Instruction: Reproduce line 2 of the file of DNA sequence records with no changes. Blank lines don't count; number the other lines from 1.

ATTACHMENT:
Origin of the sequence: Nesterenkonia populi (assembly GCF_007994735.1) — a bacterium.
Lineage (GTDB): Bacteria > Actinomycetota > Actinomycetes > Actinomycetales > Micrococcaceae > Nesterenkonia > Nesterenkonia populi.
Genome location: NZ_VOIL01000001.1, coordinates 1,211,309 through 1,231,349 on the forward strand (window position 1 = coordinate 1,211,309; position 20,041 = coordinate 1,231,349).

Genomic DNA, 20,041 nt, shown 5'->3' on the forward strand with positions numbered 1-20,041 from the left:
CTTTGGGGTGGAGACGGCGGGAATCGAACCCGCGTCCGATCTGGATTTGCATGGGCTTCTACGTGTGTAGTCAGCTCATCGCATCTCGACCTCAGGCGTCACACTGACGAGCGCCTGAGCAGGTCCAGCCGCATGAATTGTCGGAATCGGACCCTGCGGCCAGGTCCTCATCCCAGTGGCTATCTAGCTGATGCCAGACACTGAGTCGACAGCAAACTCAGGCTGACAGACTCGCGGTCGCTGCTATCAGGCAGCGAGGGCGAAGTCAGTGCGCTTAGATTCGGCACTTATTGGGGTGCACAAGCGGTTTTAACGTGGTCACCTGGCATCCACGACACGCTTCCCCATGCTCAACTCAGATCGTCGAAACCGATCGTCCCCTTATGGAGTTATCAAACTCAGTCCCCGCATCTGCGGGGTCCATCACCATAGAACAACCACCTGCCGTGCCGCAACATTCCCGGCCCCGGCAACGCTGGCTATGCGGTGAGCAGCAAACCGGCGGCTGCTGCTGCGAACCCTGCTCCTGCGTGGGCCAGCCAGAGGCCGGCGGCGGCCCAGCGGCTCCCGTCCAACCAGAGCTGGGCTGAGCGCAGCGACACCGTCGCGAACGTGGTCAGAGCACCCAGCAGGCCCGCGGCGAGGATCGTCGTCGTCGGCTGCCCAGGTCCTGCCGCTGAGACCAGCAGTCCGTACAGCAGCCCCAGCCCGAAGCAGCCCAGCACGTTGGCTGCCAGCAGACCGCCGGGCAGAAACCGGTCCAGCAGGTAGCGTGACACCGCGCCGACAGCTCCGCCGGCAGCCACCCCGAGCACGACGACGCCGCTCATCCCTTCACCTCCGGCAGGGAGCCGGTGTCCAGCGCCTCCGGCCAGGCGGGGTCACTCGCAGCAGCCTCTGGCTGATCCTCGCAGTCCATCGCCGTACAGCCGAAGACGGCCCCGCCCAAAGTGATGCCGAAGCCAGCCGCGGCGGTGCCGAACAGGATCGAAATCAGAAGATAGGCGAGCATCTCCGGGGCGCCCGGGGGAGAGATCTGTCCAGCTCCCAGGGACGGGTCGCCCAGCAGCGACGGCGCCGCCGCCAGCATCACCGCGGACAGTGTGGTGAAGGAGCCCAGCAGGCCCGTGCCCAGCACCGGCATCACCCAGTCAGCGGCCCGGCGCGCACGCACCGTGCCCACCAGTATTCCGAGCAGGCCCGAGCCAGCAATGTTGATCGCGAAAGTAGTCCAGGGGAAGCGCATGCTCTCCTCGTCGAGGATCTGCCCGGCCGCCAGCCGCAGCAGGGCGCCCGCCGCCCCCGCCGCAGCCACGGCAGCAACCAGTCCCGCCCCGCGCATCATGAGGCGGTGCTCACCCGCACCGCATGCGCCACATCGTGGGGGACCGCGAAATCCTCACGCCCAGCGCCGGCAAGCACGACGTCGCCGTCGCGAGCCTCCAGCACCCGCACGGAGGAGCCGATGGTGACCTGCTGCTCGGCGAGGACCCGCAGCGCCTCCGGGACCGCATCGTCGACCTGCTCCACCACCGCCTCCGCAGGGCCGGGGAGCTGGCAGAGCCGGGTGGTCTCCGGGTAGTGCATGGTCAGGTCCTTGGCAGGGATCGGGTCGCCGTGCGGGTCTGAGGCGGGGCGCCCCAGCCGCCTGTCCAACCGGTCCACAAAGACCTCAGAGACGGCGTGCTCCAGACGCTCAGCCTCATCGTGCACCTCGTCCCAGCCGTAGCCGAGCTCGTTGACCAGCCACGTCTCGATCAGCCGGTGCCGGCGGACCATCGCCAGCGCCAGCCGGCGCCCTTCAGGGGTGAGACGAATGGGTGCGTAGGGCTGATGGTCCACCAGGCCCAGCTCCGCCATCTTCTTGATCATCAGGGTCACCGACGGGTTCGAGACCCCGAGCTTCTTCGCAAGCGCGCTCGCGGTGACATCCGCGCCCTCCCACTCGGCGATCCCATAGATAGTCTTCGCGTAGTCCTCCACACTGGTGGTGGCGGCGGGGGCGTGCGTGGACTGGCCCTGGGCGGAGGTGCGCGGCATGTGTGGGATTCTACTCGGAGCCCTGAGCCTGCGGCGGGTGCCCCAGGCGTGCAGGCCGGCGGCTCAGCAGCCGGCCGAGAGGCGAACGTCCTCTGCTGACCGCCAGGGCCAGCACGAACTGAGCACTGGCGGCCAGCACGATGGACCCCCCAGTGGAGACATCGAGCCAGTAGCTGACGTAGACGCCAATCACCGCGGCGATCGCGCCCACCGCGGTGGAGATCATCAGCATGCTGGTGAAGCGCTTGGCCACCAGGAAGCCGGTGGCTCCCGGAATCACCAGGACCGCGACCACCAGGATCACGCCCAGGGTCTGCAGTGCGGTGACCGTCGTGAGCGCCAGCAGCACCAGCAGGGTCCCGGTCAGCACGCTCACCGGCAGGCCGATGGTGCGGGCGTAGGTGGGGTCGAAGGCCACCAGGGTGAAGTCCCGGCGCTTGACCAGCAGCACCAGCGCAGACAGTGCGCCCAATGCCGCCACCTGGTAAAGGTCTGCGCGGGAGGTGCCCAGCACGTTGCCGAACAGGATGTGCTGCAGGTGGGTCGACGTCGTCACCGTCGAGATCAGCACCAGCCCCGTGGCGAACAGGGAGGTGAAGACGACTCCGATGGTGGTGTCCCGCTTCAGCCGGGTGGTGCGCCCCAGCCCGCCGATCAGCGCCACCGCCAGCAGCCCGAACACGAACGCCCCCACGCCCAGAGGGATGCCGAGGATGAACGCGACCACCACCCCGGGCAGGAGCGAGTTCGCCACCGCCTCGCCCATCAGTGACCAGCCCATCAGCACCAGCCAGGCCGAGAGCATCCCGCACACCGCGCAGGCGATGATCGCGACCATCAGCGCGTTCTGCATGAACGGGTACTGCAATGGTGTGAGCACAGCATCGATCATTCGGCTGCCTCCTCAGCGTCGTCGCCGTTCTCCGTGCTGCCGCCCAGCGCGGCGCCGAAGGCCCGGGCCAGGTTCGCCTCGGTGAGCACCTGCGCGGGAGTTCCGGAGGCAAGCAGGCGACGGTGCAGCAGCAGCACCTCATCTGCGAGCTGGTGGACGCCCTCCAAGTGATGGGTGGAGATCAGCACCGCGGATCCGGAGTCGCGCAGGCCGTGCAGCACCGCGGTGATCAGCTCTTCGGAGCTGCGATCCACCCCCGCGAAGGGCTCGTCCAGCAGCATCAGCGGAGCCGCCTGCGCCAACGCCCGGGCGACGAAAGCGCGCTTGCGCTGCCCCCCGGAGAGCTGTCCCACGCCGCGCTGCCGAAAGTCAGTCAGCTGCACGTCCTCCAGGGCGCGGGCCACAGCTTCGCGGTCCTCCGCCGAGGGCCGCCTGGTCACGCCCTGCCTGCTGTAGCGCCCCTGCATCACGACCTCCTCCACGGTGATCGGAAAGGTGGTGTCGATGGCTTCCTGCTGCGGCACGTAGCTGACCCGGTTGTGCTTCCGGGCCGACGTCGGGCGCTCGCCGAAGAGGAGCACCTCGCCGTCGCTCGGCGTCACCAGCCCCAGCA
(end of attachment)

Lineage (GTDB): Bacteria > Actinomycetota > Actinomycetes > Actinomycetales > Micrococcaceae > Nesterenkonia > Nesterenkonia populi.